Laura Hoptman, the Kraus Family Senior Curator at the New Museum of Contemporary Art in New York, is the juror of this year’s Artists of Hawai’i exhibition. We are so honored that she accepted the position, coming off of the now traveling “Elizabeth Peyton: Live Forever” (which she just helped install at the Walker Art Center) and the upcoming “The Generational: Younger Than Jesus.”
Hoptman has completed the jurying process for Artists of Hawaii—accepted artists will be notified by Friday (the anticipation is killing me). She arrives Feb. 18 to do studio visits to pick the nine award winners for the exhibition (award money is almost double this year, since Artists of Hawai’i is now a biennial). And on Feb. 19 she will give a free talk on the state of contemporary art in the U.S. at the Doris Duke Theatre.
In the meantime, we asked her five questions (via email) about her experience jurying Artists of Hawai’i.aloHAA: Did you have a preconceived notion of what the submissions would be like? If yes, what was it, and did the submissions live up to it, or did the submissions surprise you?
Laura Hoptman: Of course everyone who hasn’t visited Hawai’i has an idea about how the natural beauty of the place affects the people who live there and the art they make. I had my preconceptions, I admit, and some of them were met. I saw an abundance of landscape painters, an abiding interest in the theme of water, color photography of natural wonders like Hawaiian plant life. A number of artists took as inspiration Hawaiian culture specifically. None of this surprised me, but it was interesting for me to see because this kind of work is distinctly different from the kind of thing I am usually exposed to. I guess what surprised me most was how much I enjoyed the regional nature of many of the selections. There are so few places in America that have retained their distinct regional cultures, and it seemed from the submissions I saw, Hawai’i is one of them. New Orleans is another place with a distinct regional culture, by the way.aloHAA: Your predecessor, Russell Ferguson, wrote about submissions in 2006: “reflections on nature also played a major role, perhaps unsurprising in a setting of such natural beauty.” With major urban issues such as a plan to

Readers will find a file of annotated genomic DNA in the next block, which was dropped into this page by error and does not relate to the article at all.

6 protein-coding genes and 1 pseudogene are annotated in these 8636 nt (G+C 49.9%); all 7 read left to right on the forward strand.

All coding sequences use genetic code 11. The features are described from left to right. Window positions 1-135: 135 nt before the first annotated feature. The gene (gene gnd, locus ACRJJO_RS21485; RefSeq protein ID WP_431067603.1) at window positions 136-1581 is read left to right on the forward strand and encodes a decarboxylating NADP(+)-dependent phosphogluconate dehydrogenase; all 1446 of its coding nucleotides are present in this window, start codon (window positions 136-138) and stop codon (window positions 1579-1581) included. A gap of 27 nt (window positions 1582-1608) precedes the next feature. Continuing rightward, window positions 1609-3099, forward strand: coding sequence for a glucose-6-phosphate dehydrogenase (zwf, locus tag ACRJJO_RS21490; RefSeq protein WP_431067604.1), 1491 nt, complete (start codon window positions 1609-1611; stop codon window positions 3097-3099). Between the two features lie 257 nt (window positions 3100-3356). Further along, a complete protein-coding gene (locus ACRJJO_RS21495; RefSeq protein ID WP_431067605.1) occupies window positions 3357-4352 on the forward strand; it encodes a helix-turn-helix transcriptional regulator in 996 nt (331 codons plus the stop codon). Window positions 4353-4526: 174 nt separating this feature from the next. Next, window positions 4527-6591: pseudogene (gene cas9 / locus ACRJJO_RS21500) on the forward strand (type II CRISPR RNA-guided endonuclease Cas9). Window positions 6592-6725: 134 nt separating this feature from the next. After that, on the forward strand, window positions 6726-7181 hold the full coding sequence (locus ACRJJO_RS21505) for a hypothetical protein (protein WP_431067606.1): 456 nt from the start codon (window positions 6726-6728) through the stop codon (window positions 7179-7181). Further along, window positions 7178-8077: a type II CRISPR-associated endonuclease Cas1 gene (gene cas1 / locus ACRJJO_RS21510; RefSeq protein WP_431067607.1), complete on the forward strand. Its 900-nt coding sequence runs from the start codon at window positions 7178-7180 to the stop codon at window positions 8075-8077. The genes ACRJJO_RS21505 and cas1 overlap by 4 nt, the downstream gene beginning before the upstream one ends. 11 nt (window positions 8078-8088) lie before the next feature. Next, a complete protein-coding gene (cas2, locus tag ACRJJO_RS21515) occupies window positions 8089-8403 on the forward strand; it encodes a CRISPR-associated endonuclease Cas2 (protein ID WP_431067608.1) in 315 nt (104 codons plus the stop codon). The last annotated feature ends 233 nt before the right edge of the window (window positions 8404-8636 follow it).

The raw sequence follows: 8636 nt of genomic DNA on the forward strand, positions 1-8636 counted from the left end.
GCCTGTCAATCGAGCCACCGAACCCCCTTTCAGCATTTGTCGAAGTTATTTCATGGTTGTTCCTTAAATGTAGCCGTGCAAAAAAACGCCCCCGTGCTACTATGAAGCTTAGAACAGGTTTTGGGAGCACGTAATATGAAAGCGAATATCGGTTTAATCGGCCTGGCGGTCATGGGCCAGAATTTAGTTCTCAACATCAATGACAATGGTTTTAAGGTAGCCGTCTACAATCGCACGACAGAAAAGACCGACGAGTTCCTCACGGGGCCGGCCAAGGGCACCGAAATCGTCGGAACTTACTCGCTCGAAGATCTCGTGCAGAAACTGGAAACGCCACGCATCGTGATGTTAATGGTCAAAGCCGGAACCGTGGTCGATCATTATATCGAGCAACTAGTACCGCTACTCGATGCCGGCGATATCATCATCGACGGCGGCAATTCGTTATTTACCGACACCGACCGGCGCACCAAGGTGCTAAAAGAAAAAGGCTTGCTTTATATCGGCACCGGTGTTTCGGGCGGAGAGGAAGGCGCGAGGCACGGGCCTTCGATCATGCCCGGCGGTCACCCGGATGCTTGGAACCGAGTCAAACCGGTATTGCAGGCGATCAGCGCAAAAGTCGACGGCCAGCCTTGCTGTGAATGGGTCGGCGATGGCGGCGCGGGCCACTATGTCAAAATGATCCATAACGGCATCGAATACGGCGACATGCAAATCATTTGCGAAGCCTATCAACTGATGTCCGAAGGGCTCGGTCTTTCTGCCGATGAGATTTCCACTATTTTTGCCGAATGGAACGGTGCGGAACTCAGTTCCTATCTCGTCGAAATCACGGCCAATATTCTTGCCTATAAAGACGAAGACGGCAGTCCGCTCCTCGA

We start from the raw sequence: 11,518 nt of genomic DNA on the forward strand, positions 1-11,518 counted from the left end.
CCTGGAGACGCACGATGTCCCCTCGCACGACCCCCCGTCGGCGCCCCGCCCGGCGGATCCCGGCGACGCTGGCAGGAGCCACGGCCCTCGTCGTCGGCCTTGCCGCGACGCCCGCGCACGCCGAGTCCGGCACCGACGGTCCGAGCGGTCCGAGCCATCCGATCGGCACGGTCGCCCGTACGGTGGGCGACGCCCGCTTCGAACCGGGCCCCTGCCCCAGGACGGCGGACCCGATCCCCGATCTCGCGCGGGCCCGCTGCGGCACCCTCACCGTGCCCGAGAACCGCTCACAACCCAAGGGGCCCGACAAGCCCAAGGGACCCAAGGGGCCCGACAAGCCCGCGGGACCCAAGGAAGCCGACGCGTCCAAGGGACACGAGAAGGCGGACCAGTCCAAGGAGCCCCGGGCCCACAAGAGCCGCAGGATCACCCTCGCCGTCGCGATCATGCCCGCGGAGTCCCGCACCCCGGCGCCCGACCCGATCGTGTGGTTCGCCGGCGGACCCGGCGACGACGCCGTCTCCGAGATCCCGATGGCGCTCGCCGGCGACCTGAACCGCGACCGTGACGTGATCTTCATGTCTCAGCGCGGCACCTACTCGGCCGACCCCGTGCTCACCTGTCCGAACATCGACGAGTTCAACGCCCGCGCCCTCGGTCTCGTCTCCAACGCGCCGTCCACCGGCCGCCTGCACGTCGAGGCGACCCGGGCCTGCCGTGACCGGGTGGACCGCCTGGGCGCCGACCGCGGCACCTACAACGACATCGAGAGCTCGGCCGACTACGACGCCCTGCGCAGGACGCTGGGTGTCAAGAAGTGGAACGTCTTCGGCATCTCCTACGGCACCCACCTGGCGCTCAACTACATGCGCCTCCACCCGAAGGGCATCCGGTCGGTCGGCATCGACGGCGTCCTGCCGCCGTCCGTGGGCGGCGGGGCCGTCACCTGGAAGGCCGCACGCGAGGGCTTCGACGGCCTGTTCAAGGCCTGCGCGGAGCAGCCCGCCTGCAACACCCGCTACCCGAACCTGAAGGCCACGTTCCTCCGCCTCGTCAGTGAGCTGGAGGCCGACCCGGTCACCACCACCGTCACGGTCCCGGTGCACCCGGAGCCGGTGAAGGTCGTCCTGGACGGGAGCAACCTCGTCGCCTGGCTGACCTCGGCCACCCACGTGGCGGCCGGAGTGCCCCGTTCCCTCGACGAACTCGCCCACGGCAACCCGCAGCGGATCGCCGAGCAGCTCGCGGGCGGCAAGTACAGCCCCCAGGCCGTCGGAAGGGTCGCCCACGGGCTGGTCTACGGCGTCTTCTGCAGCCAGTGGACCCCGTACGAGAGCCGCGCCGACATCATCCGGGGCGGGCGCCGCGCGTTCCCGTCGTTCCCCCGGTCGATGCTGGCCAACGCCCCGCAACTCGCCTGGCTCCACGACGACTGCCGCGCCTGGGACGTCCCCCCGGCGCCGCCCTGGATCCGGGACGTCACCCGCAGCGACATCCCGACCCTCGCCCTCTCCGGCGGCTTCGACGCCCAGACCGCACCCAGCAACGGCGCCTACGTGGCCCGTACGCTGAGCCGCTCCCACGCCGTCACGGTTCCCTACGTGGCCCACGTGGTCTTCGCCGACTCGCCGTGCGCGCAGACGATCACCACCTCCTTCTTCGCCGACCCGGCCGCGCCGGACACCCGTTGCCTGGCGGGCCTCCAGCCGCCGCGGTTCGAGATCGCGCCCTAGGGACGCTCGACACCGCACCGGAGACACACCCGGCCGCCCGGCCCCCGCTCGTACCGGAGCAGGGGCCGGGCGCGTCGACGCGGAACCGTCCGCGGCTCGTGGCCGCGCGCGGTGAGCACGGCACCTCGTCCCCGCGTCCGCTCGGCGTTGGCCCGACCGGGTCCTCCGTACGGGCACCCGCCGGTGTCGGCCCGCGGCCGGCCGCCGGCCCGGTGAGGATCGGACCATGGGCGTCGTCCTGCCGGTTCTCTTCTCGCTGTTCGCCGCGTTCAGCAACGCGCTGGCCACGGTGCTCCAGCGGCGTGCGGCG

introduce light-rail public transportation to Honolulu and a recession staring
Hawai’i in the face, I was wondering if this year’s submissions, in general, had a harder edge?
LH: There were several works of art that referred to issues specific to Honolulu and Hawaiian environmental issues. Others took as their themes more general political and social issues. I wouldn’t, however, characterize the group as particularly issue-oriented, and certainly not critical. To that point, there was very little art that one could characterize as “conceptual” (idea-based). It was a very visual group of works, a characteristic I took much delight in.
aloHAA: Did you see in the submissions anything that makes Hawai’i art stand out from comparable regional exhibitions?
LH: See my answer to your first question. There is a strong regional flavor to much of the work, inspired as it is, by natural beauty, the difference in the quality of light in a coastal area, indigenous forms and themes particular to the area.
aloHAA: What is it like jurying an exhibition online? Do you use different criteria than you do for a studio visit? And is online jurying the norm now?
LH: Online jurying is the norm, and although the chance for error is definitely there (scale can make a big difference), with such a large group of artists, nuance is less critical than more obvious qualities like, skill, conception, visual ingenuity, level of risk, etc. These qualities are pretty obvious.
aloHAA: You have worked with artists such as Elizabeth Peyton and Yayoi Kusama, and more recently young artists from around the world for “The Generational.” Were there entries that made you think the artist is capable of work (or shows promise of being capable of creating work) that could stand up in the international art world?
LH: Yes, of course.